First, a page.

With solid performances and a sensitive screenplay, "The Valley" offers a window overlooking a heartbreakingly common situation whose signs remain elusive.
An emotionally satisfying experience that brings to life a group of appealing characters and allows them to grow and expand in front of the lens.
Showing great restraint and refusing to demonize the closed community in which the story transpires, director Sebastian Lelio has tackled the age-old tale of forbidden love and its implications.
Engages because the actors are sufficiently invested that they give breadth and depth to characters who are, for the most part, underwritten.
Compensates for narrative hiccups by offering an effective performance by Ben Kingsley and a story that goes to places many similar films would avoid.
Director Harbaugh presents grief as it is, in all its pain and ugliness, rather than using the convenient, uplifting short-hand that Hollywood prefers.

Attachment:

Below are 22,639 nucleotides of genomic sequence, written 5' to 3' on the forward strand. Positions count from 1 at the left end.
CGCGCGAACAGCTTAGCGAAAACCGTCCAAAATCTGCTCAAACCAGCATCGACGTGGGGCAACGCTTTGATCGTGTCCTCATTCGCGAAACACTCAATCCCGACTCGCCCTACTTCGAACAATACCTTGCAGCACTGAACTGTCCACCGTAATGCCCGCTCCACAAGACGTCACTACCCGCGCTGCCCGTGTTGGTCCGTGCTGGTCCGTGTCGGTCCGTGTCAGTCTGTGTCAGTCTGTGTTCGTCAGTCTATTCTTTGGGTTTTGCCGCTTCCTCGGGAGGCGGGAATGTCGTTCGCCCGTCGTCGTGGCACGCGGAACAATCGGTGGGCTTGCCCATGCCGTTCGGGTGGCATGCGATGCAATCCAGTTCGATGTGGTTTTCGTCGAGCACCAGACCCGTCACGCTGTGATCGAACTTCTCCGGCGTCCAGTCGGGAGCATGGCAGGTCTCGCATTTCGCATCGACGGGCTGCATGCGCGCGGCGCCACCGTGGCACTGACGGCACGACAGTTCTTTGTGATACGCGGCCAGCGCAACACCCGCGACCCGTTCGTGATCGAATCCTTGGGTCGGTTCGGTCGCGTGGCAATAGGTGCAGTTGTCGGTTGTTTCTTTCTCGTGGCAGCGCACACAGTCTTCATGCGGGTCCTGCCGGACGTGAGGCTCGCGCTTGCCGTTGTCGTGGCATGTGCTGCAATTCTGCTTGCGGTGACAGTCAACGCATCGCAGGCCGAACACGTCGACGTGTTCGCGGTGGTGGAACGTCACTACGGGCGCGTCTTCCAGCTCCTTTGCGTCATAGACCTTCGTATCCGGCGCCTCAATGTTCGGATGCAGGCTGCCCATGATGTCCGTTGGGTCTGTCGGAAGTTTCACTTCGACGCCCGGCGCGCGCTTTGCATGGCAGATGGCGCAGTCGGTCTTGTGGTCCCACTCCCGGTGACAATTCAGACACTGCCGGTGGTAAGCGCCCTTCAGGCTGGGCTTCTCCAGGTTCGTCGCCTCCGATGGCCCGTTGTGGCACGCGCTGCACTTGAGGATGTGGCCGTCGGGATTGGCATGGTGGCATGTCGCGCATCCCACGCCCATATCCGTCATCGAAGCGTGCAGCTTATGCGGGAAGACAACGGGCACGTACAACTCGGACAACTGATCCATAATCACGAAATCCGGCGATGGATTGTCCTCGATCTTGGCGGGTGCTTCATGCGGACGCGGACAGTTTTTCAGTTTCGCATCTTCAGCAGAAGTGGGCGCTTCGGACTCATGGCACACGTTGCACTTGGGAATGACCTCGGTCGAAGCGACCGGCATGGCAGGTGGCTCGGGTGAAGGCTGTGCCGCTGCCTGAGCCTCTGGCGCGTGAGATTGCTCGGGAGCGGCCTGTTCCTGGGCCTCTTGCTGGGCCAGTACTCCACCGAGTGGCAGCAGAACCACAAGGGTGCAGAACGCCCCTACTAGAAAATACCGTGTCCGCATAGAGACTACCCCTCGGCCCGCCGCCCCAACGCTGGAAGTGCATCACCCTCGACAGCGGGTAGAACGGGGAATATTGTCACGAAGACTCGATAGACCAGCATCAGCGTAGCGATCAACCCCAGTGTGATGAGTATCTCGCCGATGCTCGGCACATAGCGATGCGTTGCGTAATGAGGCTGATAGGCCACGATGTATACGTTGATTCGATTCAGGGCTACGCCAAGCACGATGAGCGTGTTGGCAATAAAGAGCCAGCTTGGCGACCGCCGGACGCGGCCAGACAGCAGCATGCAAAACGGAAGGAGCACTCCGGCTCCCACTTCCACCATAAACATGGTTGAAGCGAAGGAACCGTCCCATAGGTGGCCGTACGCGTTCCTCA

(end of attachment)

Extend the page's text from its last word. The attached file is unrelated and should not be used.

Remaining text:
The vivid cinematography, affecting performance by Wolfe, and lack of saccharine allow the film to resonate.
A recognition that historical politics can be just as bizarre and absurd as the modern flavor.
This dark twist on the female coming-of-age story is worth seeing as much for its subdued thriller aspects as for its warped sense of humor.
The movie works as a tightly-plotted excursion into the terror that evolves when circumstances prod normal people to commit ugly acts.